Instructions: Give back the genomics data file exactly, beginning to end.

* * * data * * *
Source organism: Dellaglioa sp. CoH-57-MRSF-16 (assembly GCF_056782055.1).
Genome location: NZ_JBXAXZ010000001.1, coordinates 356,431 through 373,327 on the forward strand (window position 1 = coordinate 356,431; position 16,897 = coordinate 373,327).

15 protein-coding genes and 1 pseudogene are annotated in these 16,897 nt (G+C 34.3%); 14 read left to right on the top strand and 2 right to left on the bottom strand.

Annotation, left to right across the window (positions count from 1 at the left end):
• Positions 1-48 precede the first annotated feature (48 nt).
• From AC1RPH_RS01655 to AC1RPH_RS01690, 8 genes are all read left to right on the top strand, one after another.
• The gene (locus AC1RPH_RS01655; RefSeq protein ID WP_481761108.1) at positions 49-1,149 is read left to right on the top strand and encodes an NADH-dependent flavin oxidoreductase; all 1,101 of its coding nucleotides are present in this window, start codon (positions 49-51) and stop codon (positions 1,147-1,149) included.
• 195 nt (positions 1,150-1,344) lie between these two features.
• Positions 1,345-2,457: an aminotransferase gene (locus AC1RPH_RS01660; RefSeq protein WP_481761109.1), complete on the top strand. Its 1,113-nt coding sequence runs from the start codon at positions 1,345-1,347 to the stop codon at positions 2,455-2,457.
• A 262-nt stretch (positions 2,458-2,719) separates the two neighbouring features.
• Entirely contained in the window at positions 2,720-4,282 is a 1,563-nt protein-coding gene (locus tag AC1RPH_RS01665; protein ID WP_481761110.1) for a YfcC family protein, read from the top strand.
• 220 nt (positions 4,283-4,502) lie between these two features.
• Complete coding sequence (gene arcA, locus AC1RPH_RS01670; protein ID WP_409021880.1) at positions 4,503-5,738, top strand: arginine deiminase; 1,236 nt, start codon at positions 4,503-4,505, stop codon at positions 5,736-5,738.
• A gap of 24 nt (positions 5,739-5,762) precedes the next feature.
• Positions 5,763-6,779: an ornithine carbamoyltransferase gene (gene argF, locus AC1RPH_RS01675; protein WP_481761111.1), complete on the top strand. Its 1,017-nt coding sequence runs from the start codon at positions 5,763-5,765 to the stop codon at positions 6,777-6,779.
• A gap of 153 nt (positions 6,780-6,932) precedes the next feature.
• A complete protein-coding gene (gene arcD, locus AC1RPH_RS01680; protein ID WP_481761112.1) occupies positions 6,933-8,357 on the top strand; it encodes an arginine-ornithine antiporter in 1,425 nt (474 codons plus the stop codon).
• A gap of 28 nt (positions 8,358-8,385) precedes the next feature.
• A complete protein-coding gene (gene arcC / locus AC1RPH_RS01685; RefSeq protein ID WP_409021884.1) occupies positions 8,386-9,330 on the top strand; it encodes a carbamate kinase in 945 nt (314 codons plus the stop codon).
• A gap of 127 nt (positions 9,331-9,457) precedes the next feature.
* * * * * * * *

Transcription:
Source organism: Dellaglioa sp. CoH-57-MRSF-16 (assembly GCF_056782055.1).
Genome location: NZ_JBXAXZ010000001.1, coordinates 356,431 through 373,327 on the forward strand (window position 1 = coordinate 356,431; position 16,897 = coordinate 373,327).

15 protein-coding genes and 1 pseudogene are annotated in these 16,897 nt (G+C 34.3%); 14 read left to right on the top strand and 2 right to left on the bottom strand.

Annotation, left to right across the window (positions count from 1 at the left end):
• Positions 1-48 precede the first annotated feature (48 nt).
• From AC1RPH_RS01655 to AC1RPH_RS01690, 8 genes are all read left to right on the top strand, one after another.
• The gene (locus AC1RPH_RS01655; RefSeq protein ID WP_481761108.1) at positions 49-1,149 is read left to right on the top strand and encodes an NADH-dependent flavin oxidoreductase; all 1,101 of its coding nucleotides are present in this window, start codon (positions 49-51) and stop codon (positions 1,147-1,149) included.
• 195 nt (positions 1,150-1,344) lie between these two features.
• Positions 1,345-2,457: an aminotransferase gene (locus AC1RPH_RS01660; RefSeq protein WP_481761109.1), complete on the top strand. Its 1,113-nt coding sequence runs from the start codon at positions 1,345-1,347 to the stop codon at positions 2,455-2,457.
• A 262-nt stretch (positions 2,458-2,719) separates the two neighbouring features.
• Entirely contained in the window at positions 2,720-4,282 is a 1,563-nt protein-coding gene (locus tag AC1RPH_RS01665; protein ID WP_481761110.1) for a YfcC family protein, read from the top strand.
• 220 nt (positions 4,283-4,502) lie between these two features.
• Complete coding sequence (gene arcA, locus AC1RPH_RS01670; protein ID WP_409021880.1) at positions 4,503-5,738, top strand: arginine deiminase; 1,236 nt, start codon at positions 4,503-4,505, stop codon at positions 5,736-5,738.
• A gap of 24 nt (positions 5,739-5,762) precedes the next feature.
• Positions 5,763-6,779: an ornithine carbamoyltransferase gene (gene argF, locus AC1RPH_RS01675; protein WP_481761111.1), complete on the top strand. Its 1,017-nt coding sequence runs from the start codon at positions 5,763-5,765 to the stop codon at positions 6,777-6,779.
• A gap of 153 nt (positions 6,780-6,932) precedes the next feature.
• A complete protein-coding gene (gene arcD, locus AC1RPH_RS01680; protein ID WP_481761112.1) occupies positions 6,933-8,357 on the top strand; it encodes an arginine-ornithine antiporter in 1,425 nt (474 codons plus the stop codon).
• A gap of 28 nt (positions 8,358-8,385) precedes the next feature.
• A complete protein-coding gene (gene arcC / locus AC1RPH_RS01685; RefSeq protein ID WP_409021884.1) occupies positions 8,386-9,330 on the top strand; it encodes a carbamate kinase in 945 nt (314 codons plus the stop codon).
• A gap of 127 nt (positions 9,331-9,457) precedes the next feature.